In-Car Verbal Email, Facebook Slammed

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Voice activated or verbal email in the car is still a huge  distraction to drivers, even when they have their hands on the wheel and eyes on the road,  said the most in-depth study on electronic driver distraction to date, according to AAA.

Just the “mental workload” of listening to email or Facebook messages causes drivers to run stop signs or miss a pedestrian.  Drivers scan the road less and miss visual cues, said a new AAA Foundation for Traffic Safety study announced Wednesday.

As a result, AAA is calling for “disabling” voice activation for email, text messaging and social media interaction while the car is moving.

To gather information,the study at the University of Utah included cameras mounted in the car to track eye movement, and a special skull cap worn by the driver that was filled with electronic leads to measure brain activity to determine “mental workload.”

The study findings ranked tasks in the same method as hurricane ratings.  Listening to the radio was found to be a “category one” level of risk.  Talking on a cellphone, even handsfree is a “category two” or moderate risk.  Using voice activation to listen to email or to respond to email is a “category three” or high risk activity.

The study also used a Detection-Response-Task device  to record driver reaction time in response to red and green lights. And it claimed to build upon “decades of research in the aerospace and automotive industries.”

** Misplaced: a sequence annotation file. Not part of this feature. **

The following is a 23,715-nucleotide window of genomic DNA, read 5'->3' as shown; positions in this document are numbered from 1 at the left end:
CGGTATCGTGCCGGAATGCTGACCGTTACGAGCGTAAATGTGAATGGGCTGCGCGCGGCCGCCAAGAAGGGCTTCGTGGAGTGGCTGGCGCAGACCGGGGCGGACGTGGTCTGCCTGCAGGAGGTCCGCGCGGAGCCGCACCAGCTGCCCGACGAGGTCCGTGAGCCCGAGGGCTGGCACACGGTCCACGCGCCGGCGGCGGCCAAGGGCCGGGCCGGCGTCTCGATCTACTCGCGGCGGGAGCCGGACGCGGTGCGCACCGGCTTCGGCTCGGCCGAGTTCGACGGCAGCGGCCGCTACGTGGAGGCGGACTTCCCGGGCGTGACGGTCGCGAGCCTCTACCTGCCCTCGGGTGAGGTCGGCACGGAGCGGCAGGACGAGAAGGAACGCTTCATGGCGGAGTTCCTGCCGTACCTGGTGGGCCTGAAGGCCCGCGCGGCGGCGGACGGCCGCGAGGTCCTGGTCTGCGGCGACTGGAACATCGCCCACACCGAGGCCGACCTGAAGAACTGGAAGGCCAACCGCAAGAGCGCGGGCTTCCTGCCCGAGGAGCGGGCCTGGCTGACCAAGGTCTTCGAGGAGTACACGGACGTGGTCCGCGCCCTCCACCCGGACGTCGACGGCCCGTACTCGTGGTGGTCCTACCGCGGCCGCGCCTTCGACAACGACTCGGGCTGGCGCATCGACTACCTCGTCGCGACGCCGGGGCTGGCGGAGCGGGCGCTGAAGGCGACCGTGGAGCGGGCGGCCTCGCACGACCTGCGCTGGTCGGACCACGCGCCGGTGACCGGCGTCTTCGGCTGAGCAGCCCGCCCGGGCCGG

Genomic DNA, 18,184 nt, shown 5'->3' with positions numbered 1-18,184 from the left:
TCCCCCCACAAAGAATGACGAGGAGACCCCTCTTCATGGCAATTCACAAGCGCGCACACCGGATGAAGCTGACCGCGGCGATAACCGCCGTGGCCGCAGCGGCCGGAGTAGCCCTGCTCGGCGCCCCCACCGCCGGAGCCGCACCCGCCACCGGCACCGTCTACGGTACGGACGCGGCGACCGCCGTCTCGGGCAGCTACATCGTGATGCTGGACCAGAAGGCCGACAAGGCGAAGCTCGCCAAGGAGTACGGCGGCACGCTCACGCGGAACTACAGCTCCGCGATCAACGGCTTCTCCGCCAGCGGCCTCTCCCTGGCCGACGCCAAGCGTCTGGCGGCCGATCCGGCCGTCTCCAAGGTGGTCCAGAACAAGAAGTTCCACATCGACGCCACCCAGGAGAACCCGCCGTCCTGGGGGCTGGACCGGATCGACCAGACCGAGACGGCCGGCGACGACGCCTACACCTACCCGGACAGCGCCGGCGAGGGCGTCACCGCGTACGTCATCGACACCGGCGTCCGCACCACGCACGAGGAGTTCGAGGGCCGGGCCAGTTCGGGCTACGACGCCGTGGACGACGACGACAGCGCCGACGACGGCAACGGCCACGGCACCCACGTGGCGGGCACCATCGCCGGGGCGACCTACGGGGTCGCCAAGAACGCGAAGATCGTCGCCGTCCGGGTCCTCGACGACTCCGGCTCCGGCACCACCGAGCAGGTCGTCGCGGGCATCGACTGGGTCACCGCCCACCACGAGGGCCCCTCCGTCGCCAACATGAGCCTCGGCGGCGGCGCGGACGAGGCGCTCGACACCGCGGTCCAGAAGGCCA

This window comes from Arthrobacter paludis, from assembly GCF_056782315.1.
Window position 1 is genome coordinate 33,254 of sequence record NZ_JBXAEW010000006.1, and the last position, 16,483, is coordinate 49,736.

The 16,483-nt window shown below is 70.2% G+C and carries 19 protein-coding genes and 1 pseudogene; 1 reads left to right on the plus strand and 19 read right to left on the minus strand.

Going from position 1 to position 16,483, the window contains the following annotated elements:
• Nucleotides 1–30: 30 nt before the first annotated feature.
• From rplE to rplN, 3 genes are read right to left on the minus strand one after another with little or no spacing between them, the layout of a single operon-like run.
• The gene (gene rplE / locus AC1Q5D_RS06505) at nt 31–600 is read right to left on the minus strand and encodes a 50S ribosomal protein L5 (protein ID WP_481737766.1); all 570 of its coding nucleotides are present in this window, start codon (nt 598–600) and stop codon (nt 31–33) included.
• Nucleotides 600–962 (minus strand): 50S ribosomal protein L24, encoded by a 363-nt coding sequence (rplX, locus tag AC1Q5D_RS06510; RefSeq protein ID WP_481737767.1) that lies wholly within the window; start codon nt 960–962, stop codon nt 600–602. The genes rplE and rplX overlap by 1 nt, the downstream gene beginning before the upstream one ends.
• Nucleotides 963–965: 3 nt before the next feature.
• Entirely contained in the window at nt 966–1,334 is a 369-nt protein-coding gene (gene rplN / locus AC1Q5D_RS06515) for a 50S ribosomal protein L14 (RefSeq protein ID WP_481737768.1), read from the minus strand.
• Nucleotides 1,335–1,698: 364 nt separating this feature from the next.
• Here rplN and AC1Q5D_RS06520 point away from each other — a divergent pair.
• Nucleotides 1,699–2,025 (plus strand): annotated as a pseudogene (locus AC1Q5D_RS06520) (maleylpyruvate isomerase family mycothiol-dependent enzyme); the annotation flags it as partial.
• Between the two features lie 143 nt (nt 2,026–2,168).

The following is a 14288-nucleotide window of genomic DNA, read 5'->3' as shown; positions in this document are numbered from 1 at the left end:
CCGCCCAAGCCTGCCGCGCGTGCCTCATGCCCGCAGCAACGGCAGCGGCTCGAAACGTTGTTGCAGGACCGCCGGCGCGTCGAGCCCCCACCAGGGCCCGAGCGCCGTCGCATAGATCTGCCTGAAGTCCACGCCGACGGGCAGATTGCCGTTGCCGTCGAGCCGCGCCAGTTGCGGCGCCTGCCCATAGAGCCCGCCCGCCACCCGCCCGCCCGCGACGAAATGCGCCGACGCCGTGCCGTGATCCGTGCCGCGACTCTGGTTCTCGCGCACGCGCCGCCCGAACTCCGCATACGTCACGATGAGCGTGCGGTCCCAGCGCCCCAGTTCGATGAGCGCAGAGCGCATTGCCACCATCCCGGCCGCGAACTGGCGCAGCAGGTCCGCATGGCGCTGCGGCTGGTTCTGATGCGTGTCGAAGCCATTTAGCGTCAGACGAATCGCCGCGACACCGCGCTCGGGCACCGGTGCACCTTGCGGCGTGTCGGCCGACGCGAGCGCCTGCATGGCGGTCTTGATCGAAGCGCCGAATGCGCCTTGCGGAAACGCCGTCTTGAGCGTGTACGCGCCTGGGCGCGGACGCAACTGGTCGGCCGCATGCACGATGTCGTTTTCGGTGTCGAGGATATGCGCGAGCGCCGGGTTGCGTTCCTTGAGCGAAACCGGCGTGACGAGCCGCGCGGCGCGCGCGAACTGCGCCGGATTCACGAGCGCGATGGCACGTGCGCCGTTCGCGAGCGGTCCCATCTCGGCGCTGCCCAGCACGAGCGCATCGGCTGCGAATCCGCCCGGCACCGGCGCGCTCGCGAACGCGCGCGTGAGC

While AAA recommends halting use of voice activation for tasks like email, it would still allow voice activation for climate control or windshield wiper control and other simple tasks.

MyFord Touch-like infotainment systems using voice activation are expected to increase in cars by five-fold through 2018, AAA said.  “There is a looming public safety crisis ahead with the future proliferation of these in-vehicle technologies,” said AAA CEO Robert Darbelnet. “It’s time to consider limiting new and potentially dangerous mental  distractions built into cars, particularly with the common public misperception that hands-free means risk-free.”

Source: AAA

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  1. The government will never be able to effectively mandate that people cannot use their phones when they drive and the requirement that new cars include jammers will leave the drivers of the bazillions of old cars to do as they please. The only way to minimize these kinds of issues is to do what has been done to curb DUI. Take away driving privileges for first offenses and mount a huge educational campaign to highlight the danger.

  2. It is the lesser of two evils. If you take the voice activated technology away, some drivers will revert back to using their hands and eyes to read texts and e-mails which would be a category 5 problem. If safety is of first and foremost concern the only solution is to “jam” the phone while the car is in motion. Some sort of government mandate will be required. The aftermarket and OEM’s are challenged with giving the consumer what they want and if one gives it to the consumer and their is consumer demand for the technology then competition amongst them will lead to all offering this technology. I agree it is a problem that needs to be addressed however voice activated technology and the use of it for listening to text and e-mail while driving isn’t as dangerous as reading texts and e-mail while driving. Let common sense prevail and solve the problem don’t make it worse.

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